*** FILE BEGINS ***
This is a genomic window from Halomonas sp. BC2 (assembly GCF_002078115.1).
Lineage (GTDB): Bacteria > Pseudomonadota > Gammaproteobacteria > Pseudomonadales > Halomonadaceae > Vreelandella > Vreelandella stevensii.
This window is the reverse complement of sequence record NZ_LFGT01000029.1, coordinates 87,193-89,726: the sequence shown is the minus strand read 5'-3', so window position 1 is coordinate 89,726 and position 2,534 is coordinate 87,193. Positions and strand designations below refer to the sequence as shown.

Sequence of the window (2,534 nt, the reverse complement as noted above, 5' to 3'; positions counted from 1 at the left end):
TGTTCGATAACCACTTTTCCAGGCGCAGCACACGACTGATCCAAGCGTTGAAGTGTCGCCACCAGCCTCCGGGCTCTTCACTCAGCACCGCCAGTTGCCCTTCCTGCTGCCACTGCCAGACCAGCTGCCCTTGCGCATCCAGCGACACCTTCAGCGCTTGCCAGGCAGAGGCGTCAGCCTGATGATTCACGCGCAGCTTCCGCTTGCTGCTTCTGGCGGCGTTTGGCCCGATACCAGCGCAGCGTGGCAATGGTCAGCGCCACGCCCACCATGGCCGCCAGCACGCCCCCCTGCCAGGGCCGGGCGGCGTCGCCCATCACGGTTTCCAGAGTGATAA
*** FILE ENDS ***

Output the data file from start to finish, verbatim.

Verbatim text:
This is a genomic window from Halomonas sp. BC2 (assembly GCF_002078115.1).
Lineage (GTDB): Bacteria > Pseudomonadota > Gammaproteobacteria > Pseudomonadales > Halomonadaceae > Vreelandella > Vreelandella stevensii.
This window is the reverse complement of sequence record NZ_LFGT01000029.1, coordinates 87,193-89,726: the sequence shown is the minus strand read 5'-3', so window position 1 is coordinate 89,726 and position 2,534 is coordinate 87,193. Positions and strand designations below refer to the sequence as shown.

Sequence of the window (2,534 nt, the reverse complement as noted above, 5' to 3'; positions counted from 1 at the left end):
TGTTCGATAACCACTTTTCCAGGCGCAGCACACGACTGATCCAAGCGTTGAAGTGTCGCCACCAGCCTCCGGGCTCTTCACTCAGCACCGCCAGTTGCCCTTCCTGCTGCCACTGCCAGACCAGCTGCCCTTGCGCATCCAGCGACACCTTCAGCGCTTGCCAGGCAGAGGCGTCAGCCTGATGATTCACGCGCAGCTTCCGCTTGCTGCTTCTGGCGGCGTTTGGCCCGATACCAGCGCAGCGTGGCAATGGTCAGCGCCACGCCCACCATGGCCGCCAGCACGCCCCCCTGCCAGGGCCGGGCGGCGTCGCCCATCACGGTTTCCAGAGTGATAA